Word to the wiser still. Who then is he/she who can stand before God? Let the question sink in. Who then is he/she who can stand before God? None. I say it again, none. If dear Dawn (and my heart goes out to her grieving family and friends) could not stand poolside by Leviathan and escape with her life, who among us can pretend to put God, who owns the whole of heaven, including Orcas, great white sharks, lumbering hippos, and the rest of His wondrous and fearsome creation, in the dock and claim some legitimate argument with His sovereign administrations in their life for which we might better respond, He gives and takes away; blessed be the name of the Lord (Job 1:21).

May we not miss the boat along with the masses debating the pros and cons of killer whales consigned to captivity as if the only things we should consider lie along an animal rights plane and no other. Far more can and should result from this tragedy than that. Let nature and its grandeur speak to us internally rebuking our sinful pride. Let it speak to us vertically recalibrating our hearing and seeing such that we hear and see Him and thus, along with Job, despise ourselves and repent in dust and ashes (Job 42:5-6).

The Vain Bright Lamps of Creation


Were he to have had access to modern technology and therefore able to view the likes of Saturn in this photo would John Calvin have referred to it, though stunningly bright and glorious, still vain in some respect?

Absolutely. Creation, though brilliantly putting the glory of God on display, especially in the far reaches of the universe, serves only to leave man without excuse as to God’s existence. It cannot, in and of itself, lead man to a personal knowledge of God and rescue him from his condition of fallen sinner (Rom. 1:20).

This is why Calvin, in his Institutes of the Christian Religion, speaks of the vanity, of even so many bright lamps.

In vain for us, therefore, does Creation exhibit so many bright lamps lighted up to show forth the glory of its Author. Though they beam upon us from every quarter, they are altogether insufficient of themselves to lead us into the right path. Some sparks, undoubtedly, they do throw out; but these are quenched before they can give forth a brighter effulgence. Wherefore, the apostle, in the very place where he says that the worlds are images of invisible things, adds that it is by faith we understand that they were framed by the word of God (Heb. 11:3); thereby intimating that the invisible Godhead is indeed represented by such displays, but that we have no eyes to perceive it until they are enlightened through faith by internal revelation from God (Book First, Chapter 5, No. 14).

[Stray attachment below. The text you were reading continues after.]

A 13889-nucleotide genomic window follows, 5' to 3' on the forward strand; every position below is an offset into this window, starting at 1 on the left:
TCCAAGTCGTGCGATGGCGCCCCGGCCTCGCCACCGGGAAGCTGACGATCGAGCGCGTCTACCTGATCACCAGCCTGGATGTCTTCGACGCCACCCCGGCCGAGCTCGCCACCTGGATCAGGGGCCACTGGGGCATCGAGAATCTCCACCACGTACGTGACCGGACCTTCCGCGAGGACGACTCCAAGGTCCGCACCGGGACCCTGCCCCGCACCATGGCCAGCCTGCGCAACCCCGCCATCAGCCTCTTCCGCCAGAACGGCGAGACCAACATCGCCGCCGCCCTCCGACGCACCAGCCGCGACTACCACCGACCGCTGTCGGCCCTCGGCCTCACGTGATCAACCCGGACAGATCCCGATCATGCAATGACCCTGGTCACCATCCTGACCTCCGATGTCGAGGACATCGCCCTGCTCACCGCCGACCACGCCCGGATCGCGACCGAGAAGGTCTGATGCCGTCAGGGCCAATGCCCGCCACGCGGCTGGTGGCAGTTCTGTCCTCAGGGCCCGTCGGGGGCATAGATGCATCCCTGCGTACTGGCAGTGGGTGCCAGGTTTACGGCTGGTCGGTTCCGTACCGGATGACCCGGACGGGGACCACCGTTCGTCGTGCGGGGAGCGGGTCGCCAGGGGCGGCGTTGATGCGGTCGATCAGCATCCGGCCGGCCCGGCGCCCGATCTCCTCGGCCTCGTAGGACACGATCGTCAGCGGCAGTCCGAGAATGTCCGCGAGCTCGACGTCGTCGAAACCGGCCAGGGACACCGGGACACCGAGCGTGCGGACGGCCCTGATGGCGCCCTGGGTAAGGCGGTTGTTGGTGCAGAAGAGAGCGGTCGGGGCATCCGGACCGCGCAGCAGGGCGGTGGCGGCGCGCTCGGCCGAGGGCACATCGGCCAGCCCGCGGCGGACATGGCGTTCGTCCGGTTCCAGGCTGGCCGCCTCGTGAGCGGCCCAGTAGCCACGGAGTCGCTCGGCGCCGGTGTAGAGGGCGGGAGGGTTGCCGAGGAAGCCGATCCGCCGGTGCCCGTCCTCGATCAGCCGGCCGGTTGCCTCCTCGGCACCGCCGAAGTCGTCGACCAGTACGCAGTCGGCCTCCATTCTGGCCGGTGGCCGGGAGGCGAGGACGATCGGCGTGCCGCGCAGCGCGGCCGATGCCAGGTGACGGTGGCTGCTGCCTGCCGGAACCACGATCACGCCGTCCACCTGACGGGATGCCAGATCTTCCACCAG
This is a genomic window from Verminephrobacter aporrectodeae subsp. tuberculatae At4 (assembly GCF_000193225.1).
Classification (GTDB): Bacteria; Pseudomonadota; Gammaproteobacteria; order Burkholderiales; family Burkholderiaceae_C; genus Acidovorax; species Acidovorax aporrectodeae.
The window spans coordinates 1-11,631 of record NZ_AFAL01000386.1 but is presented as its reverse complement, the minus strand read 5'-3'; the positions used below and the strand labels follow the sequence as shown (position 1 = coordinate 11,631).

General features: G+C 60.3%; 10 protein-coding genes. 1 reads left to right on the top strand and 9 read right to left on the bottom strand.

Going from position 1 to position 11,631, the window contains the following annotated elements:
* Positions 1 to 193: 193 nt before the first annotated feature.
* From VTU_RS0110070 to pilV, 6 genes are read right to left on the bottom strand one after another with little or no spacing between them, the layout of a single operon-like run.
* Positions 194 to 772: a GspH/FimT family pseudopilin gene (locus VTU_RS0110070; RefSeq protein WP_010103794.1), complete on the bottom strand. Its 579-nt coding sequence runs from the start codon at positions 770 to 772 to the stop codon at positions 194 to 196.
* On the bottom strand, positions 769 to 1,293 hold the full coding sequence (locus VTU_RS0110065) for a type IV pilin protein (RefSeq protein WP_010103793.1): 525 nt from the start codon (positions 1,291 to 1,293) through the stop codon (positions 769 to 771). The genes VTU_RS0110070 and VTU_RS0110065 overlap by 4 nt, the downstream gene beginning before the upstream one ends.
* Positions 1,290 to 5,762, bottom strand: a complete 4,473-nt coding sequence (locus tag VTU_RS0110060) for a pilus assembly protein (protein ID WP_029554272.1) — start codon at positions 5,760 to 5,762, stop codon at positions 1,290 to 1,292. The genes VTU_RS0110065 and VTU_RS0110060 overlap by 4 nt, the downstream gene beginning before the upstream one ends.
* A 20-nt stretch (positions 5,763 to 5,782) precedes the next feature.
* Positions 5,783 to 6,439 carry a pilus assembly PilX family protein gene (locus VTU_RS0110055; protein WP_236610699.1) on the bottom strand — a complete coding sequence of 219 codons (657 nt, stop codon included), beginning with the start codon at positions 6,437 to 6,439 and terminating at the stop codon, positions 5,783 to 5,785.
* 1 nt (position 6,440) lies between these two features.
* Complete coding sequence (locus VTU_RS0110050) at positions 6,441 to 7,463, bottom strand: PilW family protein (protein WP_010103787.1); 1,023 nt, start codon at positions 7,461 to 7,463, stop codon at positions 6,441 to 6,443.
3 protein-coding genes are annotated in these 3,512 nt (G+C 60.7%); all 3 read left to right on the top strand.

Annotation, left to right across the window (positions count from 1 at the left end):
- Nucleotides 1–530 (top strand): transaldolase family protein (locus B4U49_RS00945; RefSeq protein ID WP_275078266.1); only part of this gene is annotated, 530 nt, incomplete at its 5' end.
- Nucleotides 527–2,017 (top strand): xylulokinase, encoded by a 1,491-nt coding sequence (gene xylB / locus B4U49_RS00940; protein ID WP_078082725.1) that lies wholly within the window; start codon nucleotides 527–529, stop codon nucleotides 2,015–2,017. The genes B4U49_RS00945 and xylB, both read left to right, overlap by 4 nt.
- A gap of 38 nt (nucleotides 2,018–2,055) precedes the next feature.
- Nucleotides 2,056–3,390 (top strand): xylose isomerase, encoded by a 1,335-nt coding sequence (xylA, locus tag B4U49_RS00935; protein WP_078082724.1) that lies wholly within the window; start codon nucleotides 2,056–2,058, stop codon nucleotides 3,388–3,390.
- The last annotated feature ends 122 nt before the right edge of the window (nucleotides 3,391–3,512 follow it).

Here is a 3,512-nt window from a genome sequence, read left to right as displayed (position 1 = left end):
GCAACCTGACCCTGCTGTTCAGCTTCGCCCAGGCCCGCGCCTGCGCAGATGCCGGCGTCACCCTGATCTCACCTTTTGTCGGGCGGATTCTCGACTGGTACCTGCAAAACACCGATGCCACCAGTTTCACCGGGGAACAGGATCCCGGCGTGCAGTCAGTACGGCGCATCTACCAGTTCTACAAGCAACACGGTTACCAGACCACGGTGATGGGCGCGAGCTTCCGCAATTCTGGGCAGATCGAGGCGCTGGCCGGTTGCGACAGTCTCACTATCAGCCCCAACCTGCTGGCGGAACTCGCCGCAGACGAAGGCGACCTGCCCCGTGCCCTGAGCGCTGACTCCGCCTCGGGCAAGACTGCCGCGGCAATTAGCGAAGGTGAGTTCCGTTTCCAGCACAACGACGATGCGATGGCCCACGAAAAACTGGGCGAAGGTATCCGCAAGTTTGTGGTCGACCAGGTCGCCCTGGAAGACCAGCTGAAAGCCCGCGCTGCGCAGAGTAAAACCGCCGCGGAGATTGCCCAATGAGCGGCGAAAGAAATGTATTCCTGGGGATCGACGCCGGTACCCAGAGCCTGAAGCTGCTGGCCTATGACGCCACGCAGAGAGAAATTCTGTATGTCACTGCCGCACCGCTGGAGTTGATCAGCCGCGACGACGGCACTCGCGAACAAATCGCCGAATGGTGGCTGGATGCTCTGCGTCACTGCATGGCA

At this Christmas Eve of 2009 are we not indeed grateful for not just the general revelation of creation, but even more so the special revelation of the Word made flesh, Jesus Christ (John 1:14), and the sacred writings that are able to make us wise for salvation through faith in Christ Jesus (2 Tim. 3:15)?

A million Saturns on display in the universe cannot bring forth that necessary internal revelation from God which only His Son and the holy Scriptures can. The people who walked in darkness have indeed seen a great light (Isaiah 9:2)!